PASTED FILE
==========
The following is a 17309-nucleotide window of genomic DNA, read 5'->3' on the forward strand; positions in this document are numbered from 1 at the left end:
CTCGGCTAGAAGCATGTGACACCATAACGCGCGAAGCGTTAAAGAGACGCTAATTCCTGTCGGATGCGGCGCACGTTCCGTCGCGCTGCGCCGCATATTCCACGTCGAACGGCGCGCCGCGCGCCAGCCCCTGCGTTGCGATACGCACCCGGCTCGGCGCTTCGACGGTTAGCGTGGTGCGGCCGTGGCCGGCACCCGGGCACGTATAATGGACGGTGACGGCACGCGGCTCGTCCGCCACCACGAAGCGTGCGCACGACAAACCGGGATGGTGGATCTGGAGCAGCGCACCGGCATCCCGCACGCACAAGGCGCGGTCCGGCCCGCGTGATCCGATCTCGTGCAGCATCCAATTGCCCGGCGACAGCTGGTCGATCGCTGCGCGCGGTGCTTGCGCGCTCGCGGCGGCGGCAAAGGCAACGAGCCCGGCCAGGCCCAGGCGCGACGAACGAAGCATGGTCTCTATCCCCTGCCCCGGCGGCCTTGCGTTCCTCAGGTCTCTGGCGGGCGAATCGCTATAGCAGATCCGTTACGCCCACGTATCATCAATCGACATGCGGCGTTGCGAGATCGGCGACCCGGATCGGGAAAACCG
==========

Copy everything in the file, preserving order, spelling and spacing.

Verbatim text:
The following is a 17309-nucleotide window of genomic DNA, read 5'->3' on the forward strand; positions in this document are numbered from 1 at the left end:
CTCGGCTAGAAGCATGTGACACCATAACGCGCGAAGCGTTAAAGAGACGCTAATTCCTGTCGGATGCGGCGCACGTTCCGTCGCGCTGCGCCGCATATTCCACGTCGAACGGCGCGCCGCGCGCCAGCCCCTGCGTTGCGATACGCACCCGGCTCGGCGCTTCGACGGTTAGCGTGGTGCGGCCGTGGCCGGCACCCGGGCACGTATAATGGACGGTGACGGCACGCGGCTCGTCCGCCACCACGAAGCGTGCGCACGACAAACCGGGATGGTGGATCTGGAGCAGCGCACCGGCATCCCGCACGCACAAGGCGCGGTCCGGCCCGCGTGATCCGATCTCGTGCAGCATCCAATTGCCCGGCGACAGCTGGTCGATCGCTGCGCGCGGTGCTTGCGCGCTCGCGGCGGCGGCAAAGGCAACGAGCCCGGCCAGGCCCAGGCGCGACGAACGAAGCATGGTCTCTATCCCCTGCCCCGGCGGCCTTGCGTTCCTCAGGTCTCTGGCGGGCGAATCGCTATAGCAGATCCGTTACGCCCACGTATCATCAATCGACATGCGGCGTTGCGAGATCGGCGACCCGGATCGGGAAAACCG